Saturday, 1 September 2018

Like everything else, karma is created solely by ego’s misuse of its will (cittam), so what needs to be rectified is its will

In the comments on my previous three articles there was an ongoing discussion about the role of free will and the law of karma in general, and various friends have expressed differing views about this matter, so this article was originally intended to be a reply to some of those views but it has developed into a broad and detailed discussion about the key role of our will and the paramount need for us to rectify or purify it.
  1. What binds us is not action itself but the desire or will with which we do it
  2. Desireless action (niṣkāmya karma) can purify our mind only to a limited extent, so to purify it completely we must turn it back towards ourself
  3. Will is the key to both bondage and liberation, so we must use our will wisely by choosing to turn back within in order to merge forever in our real nature
  4. Rather than concerning ourself with actions we should concern ourself with the will that drives them
  5. The practice of self-surrender entails surrendering the will that drives us to rise as ego and thereby go outwards
  6. To turn within and surrender the ego entirely we need to cultivate intense vairāgya or desirelessness
  7. The key to success in self-investigation, self-surrender or any other spiritual practice is our will, so we succeed to the extent that our will is purified by our practice
  8. Will and free will are two distinct concepts, because though many people deny the existence of free will, no one can reasonably deny the existence of will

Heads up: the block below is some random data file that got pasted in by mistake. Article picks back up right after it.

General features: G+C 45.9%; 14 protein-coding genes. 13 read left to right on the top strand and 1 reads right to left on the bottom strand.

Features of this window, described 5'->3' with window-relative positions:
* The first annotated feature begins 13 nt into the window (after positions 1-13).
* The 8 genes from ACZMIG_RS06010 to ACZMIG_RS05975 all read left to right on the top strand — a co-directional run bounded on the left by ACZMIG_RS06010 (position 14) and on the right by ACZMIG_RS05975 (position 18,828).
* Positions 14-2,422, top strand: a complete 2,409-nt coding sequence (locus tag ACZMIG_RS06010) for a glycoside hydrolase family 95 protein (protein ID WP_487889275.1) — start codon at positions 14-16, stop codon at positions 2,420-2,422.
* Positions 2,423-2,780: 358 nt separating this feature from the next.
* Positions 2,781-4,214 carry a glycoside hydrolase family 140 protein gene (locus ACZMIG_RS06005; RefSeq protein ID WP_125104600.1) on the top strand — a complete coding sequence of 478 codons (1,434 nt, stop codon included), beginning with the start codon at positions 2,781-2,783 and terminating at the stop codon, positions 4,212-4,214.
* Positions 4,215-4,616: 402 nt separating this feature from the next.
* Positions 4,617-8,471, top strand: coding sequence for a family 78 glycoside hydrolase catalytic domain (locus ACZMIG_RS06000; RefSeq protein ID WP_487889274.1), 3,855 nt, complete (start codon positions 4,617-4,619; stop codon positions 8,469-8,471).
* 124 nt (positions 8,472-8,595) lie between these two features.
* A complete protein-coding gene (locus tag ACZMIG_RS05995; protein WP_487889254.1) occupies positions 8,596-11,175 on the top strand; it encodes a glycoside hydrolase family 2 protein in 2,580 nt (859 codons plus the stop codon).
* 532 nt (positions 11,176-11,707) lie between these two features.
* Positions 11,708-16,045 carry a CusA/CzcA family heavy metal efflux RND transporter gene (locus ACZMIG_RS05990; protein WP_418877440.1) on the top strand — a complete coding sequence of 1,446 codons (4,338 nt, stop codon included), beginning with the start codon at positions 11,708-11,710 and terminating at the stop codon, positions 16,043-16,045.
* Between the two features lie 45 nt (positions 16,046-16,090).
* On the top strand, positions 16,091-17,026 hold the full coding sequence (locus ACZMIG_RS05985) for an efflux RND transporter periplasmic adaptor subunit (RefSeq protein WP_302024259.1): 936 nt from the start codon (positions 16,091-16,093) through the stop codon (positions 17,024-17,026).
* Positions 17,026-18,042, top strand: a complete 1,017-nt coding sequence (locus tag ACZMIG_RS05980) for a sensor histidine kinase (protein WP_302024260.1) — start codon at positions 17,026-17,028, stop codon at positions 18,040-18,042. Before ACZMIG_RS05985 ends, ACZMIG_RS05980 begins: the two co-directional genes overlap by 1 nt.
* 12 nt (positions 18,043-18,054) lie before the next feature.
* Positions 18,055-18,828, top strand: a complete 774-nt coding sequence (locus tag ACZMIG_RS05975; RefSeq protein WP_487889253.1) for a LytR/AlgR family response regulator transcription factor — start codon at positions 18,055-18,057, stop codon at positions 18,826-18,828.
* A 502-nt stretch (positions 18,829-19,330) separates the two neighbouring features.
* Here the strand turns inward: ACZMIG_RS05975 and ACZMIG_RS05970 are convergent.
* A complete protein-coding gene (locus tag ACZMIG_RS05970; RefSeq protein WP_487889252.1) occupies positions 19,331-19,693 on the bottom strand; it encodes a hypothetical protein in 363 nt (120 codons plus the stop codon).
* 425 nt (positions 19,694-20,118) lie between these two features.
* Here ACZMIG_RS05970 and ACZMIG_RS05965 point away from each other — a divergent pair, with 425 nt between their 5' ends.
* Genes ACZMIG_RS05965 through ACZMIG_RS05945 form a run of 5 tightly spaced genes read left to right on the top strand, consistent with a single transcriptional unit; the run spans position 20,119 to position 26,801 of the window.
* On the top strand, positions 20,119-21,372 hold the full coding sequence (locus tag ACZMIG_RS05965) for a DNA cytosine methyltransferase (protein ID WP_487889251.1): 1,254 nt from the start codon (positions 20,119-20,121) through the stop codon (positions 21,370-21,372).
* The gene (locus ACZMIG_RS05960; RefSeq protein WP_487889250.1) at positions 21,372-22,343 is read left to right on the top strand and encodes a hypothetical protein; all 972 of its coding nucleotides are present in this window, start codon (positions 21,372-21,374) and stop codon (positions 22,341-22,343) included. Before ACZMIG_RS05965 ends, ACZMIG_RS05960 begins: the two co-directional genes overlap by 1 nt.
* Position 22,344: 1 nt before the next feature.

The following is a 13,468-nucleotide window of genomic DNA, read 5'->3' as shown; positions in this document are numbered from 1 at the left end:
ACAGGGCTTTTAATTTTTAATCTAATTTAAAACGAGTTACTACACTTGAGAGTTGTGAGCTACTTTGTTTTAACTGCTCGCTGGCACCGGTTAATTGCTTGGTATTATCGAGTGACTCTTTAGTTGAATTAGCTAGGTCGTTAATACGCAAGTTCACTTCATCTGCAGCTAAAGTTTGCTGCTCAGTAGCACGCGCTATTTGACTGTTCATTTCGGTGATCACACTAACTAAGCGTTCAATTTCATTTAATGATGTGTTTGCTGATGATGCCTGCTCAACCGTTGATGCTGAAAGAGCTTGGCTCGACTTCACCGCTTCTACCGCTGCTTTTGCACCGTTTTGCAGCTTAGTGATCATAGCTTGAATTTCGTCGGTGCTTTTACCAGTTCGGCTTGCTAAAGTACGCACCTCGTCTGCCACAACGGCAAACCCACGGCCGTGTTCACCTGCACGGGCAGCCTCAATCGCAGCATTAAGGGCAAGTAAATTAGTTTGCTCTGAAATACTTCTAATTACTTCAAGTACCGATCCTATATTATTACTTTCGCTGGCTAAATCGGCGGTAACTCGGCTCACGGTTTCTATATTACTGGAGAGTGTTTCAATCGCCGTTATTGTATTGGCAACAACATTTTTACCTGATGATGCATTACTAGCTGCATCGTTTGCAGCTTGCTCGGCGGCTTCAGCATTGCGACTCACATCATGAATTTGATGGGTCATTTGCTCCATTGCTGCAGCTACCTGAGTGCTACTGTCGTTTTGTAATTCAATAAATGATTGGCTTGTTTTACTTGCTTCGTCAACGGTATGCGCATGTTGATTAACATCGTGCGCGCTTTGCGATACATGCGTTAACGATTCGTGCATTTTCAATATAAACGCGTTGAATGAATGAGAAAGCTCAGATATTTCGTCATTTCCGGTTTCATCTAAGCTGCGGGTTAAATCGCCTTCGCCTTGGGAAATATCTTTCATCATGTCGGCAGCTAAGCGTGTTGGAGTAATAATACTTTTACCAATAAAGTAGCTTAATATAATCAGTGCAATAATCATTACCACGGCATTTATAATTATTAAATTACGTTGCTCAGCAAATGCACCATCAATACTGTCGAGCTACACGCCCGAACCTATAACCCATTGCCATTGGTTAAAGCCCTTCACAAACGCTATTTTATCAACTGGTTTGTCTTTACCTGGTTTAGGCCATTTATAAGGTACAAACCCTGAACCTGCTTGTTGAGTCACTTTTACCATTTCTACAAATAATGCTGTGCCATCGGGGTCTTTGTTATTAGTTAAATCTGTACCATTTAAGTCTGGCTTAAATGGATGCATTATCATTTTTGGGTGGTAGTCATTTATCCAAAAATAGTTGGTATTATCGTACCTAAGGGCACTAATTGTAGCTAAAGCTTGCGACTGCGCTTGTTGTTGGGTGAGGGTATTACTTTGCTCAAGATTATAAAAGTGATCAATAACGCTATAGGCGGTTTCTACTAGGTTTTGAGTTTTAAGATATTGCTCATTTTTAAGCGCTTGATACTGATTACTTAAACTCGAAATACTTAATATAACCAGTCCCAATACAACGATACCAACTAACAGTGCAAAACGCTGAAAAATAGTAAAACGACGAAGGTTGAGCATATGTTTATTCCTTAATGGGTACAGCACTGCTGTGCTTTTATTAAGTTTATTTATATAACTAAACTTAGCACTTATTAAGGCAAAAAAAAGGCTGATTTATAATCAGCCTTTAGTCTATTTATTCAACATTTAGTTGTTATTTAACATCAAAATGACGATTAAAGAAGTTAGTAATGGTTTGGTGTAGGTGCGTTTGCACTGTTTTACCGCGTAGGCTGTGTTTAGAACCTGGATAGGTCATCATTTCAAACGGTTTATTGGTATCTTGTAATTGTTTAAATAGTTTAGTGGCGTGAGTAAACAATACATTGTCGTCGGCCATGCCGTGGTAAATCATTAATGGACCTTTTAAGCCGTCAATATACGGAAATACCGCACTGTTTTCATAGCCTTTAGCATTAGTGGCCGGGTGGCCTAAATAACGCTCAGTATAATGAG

9. The ego and its will are two distinct things
  10. Uḷḷadu Nāṟpadu verse 19: the origin, root and foundation of both fate and will is the ego
  11. In the dispute about which prevails, fate or will, both sides are incorrect, because fate and will each prevail in their own sphere
  12. Freedom of will is an essential premise of the law of karma and of all that Bhagavan taught us about spiritual practice
  13. Limitations on the freedom of our will are internal rather than external
  14. Since we are free to choose what we attend to, we can choose which vāsanās we feed with our attention and which we deprive of our attention
  15. Self-attentiveness is the most effective means to purify our will (cittam), but not the only means
  16. Fate does to some extent limit our freedom to act as we choose, but it does not even to the slightest extent limit our freedom to choose how we wish to act
  17. Nāṉ Ār? paragraph 9: to accomplish the aim of self-investigation we need the strength of one-pointed love to surrender ourself
  18. The role and influence of the will in the antaḥkaraṇa or ‘inner instrument’
  19. Our viṣaya-vāsanās are the bonds that keep us bound to saṁsāra, so we need to cleanse our mind of them in order to free ourself from this bondage
  20. We cannot get rid of the sense of doership merely by telling ourself that we are not the doer but only by eradicating ego by means of self-investigation
  21. The ego and its sense of doership are such a deep-rooted pair of identifications that they cannot be eradicated by any means other than self-investigation
  22. To free ourself from harmful desires, we must cultivate desires that support us in our efforts to turn within to merge in that which is desireless
  23. Whether a certain action is predetermined by prārabdha or not, if we have even the slightest liking or wish to do it or to achieve anything thereby, it is to that extent driven by our will
  24. Our will drives not only the actions we do by mind and speech but also those that we do by body, as Bhagavan implies in verse 4 of Upadēśa Undiyār